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Lawyer: Have you ever used the N-word yourself?
Paula: Yes, of course.
Lawyer: Okay. In what context?
Paula: Well, it was probably when a black man burst into the bank that I was working at and put a gun to my head.
Sidenote — Paula was held up at gunpoint during a bank robbery in 1986.
Lawyer: Okay. And what did you say?
Paula: Well, I don’t remember, but the gun was dancing all around my temple … I didn’t — I didn’t feel real favorable towards him.
Lawyer: Okay. Well, did you use the N-word to him as he pointed a gun in your head at your face?
Paula: Absolutely not.
Lawyer: Well, then, when did you use it?
Paula: Probably in telling my husband.
Lawyer: Okay. Have you used it since then?
Paula: I’m sure I have, but it’s been a very long time.
Lawyer: Can you remember the context in which you have used the N-word?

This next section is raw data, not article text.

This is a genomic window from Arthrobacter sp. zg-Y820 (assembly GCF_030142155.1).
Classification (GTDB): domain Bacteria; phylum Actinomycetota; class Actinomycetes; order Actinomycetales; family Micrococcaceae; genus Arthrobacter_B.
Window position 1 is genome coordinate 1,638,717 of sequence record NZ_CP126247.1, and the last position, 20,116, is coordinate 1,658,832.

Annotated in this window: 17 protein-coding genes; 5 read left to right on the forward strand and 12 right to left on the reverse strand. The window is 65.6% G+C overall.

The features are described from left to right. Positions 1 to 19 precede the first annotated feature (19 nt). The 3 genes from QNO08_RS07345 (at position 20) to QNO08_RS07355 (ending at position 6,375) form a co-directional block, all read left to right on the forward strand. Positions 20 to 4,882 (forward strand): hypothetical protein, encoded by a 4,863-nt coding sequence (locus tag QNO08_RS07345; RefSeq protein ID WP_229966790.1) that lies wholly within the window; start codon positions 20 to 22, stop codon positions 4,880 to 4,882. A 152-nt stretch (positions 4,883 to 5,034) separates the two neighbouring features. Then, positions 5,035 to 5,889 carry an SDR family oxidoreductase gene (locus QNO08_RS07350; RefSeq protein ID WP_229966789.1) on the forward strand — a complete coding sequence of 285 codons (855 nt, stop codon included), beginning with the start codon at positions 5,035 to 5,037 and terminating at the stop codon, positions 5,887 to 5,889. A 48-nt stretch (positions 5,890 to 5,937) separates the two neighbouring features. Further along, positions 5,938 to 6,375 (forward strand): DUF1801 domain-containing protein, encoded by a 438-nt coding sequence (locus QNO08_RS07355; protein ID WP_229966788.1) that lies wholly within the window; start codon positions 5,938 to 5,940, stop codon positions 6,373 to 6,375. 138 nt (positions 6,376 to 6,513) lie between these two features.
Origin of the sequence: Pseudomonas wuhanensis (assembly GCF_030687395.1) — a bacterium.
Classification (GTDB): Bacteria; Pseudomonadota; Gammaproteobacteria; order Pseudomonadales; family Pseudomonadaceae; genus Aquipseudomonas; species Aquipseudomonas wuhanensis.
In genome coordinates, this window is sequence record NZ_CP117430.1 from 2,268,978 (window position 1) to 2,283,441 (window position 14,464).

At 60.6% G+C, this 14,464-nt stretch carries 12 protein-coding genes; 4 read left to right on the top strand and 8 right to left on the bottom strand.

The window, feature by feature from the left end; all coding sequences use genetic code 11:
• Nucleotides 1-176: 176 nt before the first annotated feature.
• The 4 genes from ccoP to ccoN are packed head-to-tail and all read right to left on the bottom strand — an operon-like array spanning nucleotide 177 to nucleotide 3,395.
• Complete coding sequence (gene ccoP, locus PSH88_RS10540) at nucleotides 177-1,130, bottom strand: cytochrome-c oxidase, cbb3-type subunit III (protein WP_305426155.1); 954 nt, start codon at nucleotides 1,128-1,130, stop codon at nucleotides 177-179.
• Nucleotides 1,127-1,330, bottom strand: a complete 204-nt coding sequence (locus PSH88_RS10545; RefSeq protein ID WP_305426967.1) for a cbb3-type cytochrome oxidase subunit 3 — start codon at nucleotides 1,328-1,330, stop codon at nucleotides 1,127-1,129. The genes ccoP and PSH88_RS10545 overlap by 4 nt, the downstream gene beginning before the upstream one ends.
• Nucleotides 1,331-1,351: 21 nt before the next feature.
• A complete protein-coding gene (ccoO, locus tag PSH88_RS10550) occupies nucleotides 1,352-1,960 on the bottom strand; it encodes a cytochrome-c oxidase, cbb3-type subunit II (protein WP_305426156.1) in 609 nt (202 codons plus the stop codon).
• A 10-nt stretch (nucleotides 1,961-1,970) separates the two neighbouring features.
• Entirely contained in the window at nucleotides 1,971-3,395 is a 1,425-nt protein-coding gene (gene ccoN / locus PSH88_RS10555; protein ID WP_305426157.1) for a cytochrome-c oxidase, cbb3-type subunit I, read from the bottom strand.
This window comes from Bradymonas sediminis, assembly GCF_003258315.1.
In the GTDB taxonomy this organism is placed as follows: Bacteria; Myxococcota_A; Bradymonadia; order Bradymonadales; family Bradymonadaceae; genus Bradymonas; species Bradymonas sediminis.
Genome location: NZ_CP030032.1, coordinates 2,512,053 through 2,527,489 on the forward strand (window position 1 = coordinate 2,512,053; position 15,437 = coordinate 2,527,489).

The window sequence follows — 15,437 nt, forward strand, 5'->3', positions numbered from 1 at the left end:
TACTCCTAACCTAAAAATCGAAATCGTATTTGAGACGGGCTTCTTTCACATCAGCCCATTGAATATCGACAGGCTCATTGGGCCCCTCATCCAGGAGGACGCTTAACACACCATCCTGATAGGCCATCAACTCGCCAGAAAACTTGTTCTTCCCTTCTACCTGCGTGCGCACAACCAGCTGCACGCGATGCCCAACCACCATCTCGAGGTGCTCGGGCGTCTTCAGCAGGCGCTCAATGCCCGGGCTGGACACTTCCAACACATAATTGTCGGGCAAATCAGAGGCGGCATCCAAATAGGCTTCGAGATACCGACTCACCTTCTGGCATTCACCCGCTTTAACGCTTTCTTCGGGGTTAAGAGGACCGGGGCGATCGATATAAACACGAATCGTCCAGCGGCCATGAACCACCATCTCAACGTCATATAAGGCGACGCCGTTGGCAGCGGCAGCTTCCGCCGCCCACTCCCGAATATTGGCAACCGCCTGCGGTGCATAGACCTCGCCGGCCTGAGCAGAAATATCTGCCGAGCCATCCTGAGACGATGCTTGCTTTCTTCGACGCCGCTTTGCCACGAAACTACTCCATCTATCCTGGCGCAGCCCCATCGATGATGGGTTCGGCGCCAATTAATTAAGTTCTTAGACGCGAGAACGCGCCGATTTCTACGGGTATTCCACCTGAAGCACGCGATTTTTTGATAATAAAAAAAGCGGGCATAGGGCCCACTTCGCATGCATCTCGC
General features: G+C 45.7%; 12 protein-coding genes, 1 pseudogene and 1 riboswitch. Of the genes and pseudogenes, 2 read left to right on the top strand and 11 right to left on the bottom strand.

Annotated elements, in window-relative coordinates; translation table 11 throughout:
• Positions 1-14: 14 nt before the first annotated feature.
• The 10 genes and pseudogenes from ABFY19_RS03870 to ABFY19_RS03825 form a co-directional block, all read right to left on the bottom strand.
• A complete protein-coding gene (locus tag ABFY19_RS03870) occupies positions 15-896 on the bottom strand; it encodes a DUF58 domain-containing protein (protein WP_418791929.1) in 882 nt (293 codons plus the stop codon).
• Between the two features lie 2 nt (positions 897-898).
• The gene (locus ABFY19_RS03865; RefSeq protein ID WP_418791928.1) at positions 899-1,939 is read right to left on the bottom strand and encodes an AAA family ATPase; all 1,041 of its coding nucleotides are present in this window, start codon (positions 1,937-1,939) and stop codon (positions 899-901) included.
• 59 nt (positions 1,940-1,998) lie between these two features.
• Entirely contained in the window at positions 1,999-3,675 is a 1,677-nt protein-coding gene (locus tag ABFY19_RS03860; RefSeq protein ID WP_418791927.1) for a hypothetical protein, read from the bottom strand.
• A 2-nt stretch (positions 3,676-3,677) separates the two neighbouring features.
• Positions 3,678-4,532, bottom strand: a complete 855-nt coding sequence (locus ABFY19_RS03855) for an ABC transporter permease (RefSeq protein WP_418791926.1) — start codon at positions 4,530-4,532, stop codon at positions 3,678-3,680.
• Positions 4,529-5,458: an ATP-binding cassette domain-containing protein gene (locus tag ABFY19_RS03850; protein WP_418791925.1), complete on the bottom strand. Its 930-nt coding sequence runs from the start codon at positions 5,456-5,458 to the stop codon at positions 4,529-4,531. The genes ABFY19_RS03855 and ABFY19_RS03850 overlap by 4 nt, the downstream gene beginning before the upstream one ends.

Lawyer: Has it occurred with sufficient frequency that you cannot recall all of the various context in which you’ve used it?
Paula: No, no.
Lawyer: Well, then tell me the other context in which you’ve used the N-word?
Paula: I don’t know, maybe in repeating something that was said to me.
Lawyer: Like a joke?
Paula: No, probably a conversation between blacks. I don’t — I don’t know. But that’s just not a word that we use as time has gone on. Things have changed since the ’60s in the south. And my children and my brother object to that word being used in any cruel or mean behavior. As well as I do.